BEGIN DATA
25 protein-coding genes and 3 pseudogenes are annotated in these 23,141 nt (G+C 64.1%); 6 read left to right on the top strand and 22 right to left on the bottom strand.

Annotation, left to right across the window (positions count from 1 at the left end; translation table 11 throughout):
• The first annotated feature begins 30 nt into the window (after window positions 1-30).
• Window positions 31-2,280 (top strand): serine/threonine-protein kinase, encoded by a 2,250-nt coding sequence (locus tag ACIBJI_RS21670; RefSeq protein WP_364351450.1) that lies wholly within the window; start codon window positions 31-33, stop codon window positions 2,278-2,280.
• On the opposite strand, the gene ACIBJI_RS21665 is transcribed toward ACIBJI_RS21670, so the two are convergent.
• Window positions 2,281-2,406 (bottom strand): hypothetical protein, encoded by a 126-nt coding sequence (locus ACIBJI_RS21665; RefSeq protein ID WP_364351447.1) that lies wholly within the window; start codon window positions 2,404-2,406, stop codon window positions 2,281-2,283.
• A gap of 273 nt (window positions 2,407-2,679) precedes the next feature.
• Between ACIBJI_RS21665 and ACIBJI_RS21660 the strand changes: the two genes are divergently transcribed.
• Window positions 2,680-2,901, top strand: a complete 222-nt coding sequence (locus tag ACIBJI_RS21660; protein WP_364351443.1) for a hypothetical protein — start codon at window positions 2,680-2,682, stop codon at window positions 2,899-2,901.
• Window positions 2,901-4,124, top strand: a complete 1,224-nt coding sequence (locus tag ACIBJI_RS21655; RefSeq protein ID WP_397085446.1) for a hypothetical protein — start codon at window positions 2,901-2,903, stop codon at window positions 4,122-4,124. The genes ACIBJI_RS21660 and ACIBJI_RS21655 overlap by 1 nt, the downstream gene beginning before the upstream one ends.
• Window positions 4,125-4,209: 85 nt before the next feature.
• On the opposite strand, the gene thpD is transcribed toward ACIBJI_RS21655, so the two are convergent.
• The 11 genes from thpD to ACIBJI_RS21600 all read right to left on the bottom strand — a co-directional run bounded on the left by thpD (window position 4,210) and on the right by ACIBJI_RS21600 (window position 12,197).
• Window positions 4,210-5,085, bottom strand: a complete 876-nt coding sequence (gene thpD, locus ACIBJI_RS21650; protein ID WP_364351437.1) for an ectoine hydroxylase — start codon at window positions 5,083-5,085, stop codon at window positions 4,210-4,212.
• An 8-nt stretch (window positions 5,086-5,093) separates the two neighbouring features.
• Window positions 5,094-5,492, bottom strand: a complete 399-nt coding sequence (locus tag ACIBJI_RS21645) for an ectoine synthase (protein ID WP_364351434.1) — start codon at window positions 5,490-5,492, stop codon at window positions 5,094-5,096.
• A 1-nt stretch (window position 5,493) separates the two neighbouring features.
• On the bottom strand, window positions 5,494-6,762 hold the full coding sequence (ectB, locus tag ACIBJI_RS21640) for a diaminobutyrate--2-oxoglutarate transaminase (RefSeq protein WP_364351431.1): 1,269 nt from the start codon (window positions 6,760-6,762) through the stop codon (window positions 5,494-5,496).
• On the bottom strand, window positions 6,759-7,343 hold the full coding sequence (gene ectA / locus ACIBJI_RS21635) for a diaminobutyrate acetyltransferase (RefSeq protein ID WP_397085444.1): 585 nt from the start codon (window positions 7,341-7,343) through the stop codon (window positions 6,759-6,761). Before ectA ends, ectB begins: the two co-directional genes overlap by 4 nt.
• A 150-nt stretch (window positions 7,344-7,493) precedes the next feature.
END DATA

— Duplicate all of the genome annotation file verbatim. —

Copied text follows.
25 protein-coding genes and 3 pseudogenes are annotated in these 23,141 nt (G+C 64.1%); 6 read left to right on the top strand and 22 right to left on the bottom strand.

Annotation, left to right across the window (positions count from 1 at the left end; translation table 11 throughout):
• The first annotated feature begins 30 nt into the window (after window positions 1-30).
• Window positions 31-2,280 (top strand): serine/threonine-protein kinase, encoded by a 2,250-nt coding sequence (locus tag ACIBJI_RS21670; RefSeq protein WP_364351450.1) that lies wholly within the window; start codon window positions 31-33, stop codon window positions 2,278-2,280.
• On the opposite strand, the gene ACIBJI_RS21665 is transcribed toward ACIBJI_RS21670, so the two are convergent.
• Window positions 2,281-2,406 (bottom strand): hypothetical protein, encoded by a 126-nt coding sequence (locus ACIBJI_RS21665; RefSeq protein ID WP_364351447.1) that lies wholly within the window; start codon window positions 2,404-2,406, stop codon window positions 2,281-2,283.
• A gap of 273 nt (window positions 2,407-2,679) precedes the next feature.
• Between ACIBJI_RS21665 and ACIBJI_RS21660 the strand changes: the two genes are divergently transcribed.
• Window positions 2,680-2,901, top strand: a complete 222-nt coding sequence (locus tag ACIBJI_RS21660; protein WP_364351443.1) for a hypothetical protein — start codon at window positions 2,680-2,682, stop codon at window positions 2,899-2,901.
• Window positions 2,901-4,124, top strand: a complete 1,224-nt coding sequence (locus tag ACIBJI_RS21655; RefSeq protein ID WP_397085446.1) for a hypothetical protein — start codon at window positions 2,901-2,903, stop codon at window positions 4,122-4,124. The genes ACIBJI_RS21660 and ACIBJI_RS21655 overlap by 1 nt, the downstream gene beginning before the upstream one ends.
• Window positions 4,125-4,209: 85 nt before the next feature.
• On the opposite strand, the gene thpD is transcribed toward ACIBJI_RS21655, so the two are convergent.
• The 11 genes from thpD to ACIBJI_RS21600 all read right to left on the bottom strand — a co-directional run bounded on the left by thpD (window position 4,210) and on the right by ACIBJI_RS21600 (window position 12,197).
• Window positions 4,210-5,085, bottom strand: a complete 876-nt coding sequence (gene thpD, locus ACIBJI_RS21650; protein ID WP_364351437.1) for an ectoine hydroxylase — start codon at window positions 5,083-5,085, stop codon at window positions 4,210-4,212.
• An 8-nt stretch (window positions 5,086-5,093) separates the two neighbouring features.
• Window positions 5,094-5,492, bottom strand: a complete 399-nt coding sequence (locus tag ACIBJI_RS21645) for an ectoine synthase (protein ID WP_364351434.1) — start codon at window positions 5,490-5,492, stop codon at window positions 5,094-5,096.
• A 1-nt stretch (window position 5,493) separates the two neighbouring features.
• On the bottom strand, window positions 5,494-6,762 hold the full coding sequence (ectB, locus tag ACIBJI_RS21640) for a diaminobutyrate--2-oxoglutarate transaminase (RefSeq protein WP_364351431.1): 1,269 nt from the start codon (window positions 6,760-6,762) through the stop codon (window positions 5,494-5,496).
• On the bottom strand, window positions 6,759-7,343 hold the full coding sequence (gene ectA / locus ACIBJI_RS21635) for a diaminobutyrate acetyltransferase (RefSeq protein ID WP_397085444.1): 585 nt from the start codon (window positions 7,341-7,343) through the stop codon (window positions 6,759-6,761). Before ectA ends, ectB begins: the two co-directional genes overlap by 4 nt.
• A 150-nt stretch (window positions 7,344-7,493) precedes the next feature.